Becoming a Calligrapher

My First Class

When I started, I didn’t know “becoming a calligrapher” was an option. I fell hard for broad edge calligraphy as a child. My first class was over a school break in 5th grade. I got a scholarship for the course my teacher, Theresa Randolph, was offering. We used Elegant Writer felt tip markers to write Italic script and what we called “Old English”. I got to keep the markers and I was hooked. I loved the way the strokes fit together and I could just write and write. 25 years later, I still love those elements of calligraphy.

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+ Threshold Calligraphy in Uncial Script

Threshold Calligraphy for Yoga Oasis

Darren Rhodes, owner of Yoga Oasis and founder of yogaHour, asked me to paint calligraphy in the teacher training here in Tucson. Yoga Oasis was making improvements throughout the space, adding artwork and structural interest to different areas. He took some time to think over what he wanted the mural to read and settled on the same inscription carved into the entryway of the main studio room:

“Friend, our closeness is this: anywhere you put your foot, feel me in the firmness under you.”

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Handmade Collage Book

Ali Manning taught us how to make this handmade Collage Book in a Zoom workshop. She sells her books and teaches through her website, Vintage Page Designs. I’m a member of her Handmade Book Club. She gave the workshop up in several segments throughout the day with ample breaks in between. Ali used Zoom features to make it similar to an in-person workshop experience. A note about the timeline of this workshop . . . She’s in Massachusetts and I’m in Arizona, so we, “we”, were starting at 5:45am my time. I got out of bed around 7 my time, (I think?) and tuned in to the current meeting.. All I brought to the computer was my coffee and the theme I chose for my book: Dream.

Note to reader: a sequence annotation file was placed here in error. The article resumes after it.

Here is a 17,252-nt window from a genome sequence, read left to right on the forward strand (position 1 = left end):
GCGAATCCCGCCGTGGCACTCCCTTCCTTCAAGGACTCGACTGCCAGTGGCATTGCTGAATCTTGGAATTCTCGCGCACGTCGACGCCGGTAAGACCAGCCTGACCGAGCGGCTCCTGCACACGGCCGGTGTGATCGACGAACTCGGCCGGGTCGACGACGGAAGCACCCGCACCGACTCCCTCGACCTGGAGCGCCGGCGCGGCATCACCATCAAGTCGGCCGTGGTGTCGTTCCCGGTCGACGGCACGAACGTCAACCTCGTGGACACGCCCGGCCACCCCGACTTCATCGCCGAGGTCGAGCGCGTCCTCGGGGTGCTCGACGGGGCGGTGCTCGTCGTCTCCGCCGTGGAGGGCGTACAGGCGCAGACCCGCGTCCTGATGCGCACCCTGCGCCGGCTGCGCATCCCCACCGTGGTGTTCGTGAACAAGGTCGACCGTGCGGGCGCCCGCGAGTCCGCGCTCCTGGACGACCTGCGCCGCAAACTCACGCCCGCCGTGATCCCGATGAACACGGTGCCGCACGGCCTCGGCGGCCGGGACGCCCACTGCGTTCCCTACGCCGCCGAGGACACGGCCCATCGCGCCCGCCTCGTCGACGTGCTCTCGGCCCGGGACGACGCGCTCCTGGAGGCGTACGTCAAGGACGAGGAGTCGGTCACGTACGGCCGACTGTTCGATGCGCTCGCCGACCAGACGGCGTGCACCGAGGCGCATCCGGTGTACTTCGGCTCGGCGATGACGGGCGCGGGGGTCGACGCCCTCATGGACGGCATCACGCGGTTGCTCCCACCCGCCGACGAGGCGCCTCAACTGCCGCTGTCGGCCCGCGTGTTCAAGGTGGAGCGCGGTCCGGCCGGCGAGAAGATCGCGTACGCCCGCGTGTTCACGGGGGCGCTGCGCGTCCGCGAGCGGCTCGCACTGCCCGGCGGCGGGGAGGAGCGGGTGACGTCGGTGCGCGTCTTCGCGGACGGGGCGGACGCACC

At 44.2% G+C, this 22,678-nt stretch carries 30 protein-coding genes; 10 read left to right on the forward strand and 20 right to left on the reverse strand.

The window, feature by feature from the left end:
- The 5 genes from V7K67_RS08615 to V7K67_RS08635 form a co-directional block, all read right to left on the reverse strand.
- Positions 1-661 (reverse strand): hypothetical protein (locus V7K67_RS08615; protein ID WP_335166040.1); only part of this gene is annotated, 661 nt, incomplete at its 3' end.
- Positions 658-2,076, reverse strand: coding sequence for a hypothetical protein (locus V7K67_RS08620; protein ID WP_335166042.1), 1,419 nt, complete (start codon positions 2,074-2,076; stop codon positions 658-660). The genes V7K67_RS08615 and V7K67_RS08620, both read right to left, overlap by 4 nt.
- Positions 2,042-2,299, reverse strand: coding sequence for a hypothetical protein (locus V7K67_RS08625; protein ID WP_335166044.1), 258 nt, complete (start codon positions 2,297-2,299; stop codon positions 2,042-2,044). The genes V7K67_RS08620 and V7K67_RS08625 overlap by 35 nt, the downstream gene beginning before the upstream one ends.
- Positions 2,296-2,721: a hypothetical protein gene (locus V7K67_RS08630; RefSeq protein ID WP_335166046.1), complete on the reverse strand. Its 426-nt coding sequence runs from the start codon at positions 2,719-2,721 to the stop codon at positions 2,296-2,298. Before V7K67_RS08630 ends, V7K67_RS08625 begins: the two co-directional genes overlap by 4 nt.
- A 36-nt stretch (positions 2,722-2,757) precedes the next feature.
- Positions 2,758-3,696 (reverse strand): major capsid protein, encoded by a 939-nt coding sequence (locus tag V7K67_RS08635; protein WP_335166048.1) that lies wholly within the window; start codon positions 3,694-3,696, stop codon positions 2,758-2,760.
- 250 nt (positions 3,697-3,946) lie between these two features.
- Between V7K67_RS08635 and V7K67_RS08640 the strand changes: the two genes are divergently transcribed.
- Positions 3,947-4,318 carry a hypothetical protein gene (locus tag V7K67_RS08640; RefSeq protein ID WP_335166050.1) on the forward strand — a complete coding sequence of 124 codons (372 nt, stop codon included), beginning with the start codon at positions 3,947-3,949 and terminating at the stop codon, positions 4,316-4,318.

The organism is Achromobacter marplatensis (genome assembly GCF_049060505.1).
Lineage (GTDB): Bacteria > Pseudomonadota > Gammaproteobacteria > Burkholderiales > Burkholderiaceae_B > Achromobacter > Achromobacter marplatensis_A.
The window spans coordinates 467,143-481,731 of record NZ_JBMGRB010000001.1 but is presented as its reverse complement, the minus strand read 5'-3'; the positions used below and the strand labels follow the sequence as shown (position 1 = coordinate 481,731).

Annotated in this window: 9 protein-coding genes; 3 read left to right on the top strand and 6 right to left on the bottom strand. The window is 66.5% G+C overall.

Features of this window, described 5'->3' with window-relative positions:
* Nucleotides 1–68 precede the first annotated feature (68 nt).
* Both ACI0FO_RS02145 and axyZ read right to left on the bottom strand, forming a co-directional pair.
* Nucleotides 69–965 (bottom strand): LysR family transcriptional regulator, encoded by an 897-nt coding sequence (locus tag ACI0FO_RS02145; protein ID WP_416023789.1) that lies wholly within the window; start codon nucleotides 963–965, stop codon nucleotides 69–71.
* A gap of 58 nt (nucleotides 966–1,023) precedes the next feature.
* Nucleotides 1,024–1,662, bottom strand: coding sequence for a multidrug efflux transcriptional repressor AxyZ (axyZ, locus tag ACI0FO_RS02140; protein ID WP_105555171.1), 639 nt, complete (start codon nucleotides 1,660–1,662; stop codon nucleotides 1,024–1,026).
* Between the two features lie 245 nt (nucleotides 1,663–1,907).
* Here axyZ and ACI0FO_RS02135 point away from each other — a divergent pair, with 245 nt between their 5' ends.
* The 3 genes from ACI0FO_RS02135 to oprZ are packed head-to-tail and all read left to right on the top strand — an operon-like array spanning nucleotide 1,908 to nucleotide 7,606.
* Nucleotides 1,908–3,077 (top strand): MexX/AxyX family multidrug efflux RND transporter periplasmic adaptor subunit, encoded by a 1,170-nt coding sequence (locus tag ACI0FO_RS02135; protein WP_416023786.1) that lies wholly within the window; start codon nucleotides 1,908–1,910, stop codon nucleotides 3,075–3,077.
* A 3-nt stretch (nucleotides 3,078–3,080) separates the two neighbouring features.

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“With the Heart” Calligraphy Birthday Gift

Ed, my client, called me and asked if I could letter an excerpt as a calligraphy birthday gift for his new girlfriend. I smiled and said, “I do that all the time.” The excerpt is from a book titled The Little Prince. It reads, “It is only with the heart that one can see rightly; what is essential is invisible to the eye.”. We discussed different sizes for the piece and other decor of the home. After consulting with a conspirator, he gave me the green light to get started on this sweet and thoughtful gift.

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Floral Versal Letters

I drew these versal letters to spell out the phrase, “Be the reason someone smiles today” and added the floral illustrations in watercolor. These are one of my favorite types of letters to create because there’s so much room for variation and decoration.


Eloise Birth Page

Eloise is the first daughter of a friend of mine — they call her Lou for short! I asked my friend for the details of her birth — the date, time and her measurements. I included her birthstone and a couple of her astrological placements in the border surrounding her name. The flowers are snowdrops, flower of the month for January. I used Arches watercolor paper for this piece. I really enjoyed the opportunity to practice with decorative capitals and illustration.


Pay Attention to These 4 Things for Better Calligraphy

Over the years, I’ve developed an understanding of what makes skillful calligraphy sooo appealing. I mean, there’s so much to love — paper, color, texture, fluidity and confidence of lines — but what truly elevates calligraphic work is invisible: it’s the negative space. When I say “negative space”, I mean the shapes inside the letters, the spaces between the words and letters, and the space around words and sentences. The mind is truly satisfied when these things are in order and it can relax, allowing the gravity of the work to sink more deeply into the viewer. Sounds a little like magic. And come to think of it, the space isn’t nothingness. It’s deliberate. The lines and motions made by the penman carve out those beautiful shapes from the blank page. As if they were already there before the lines were.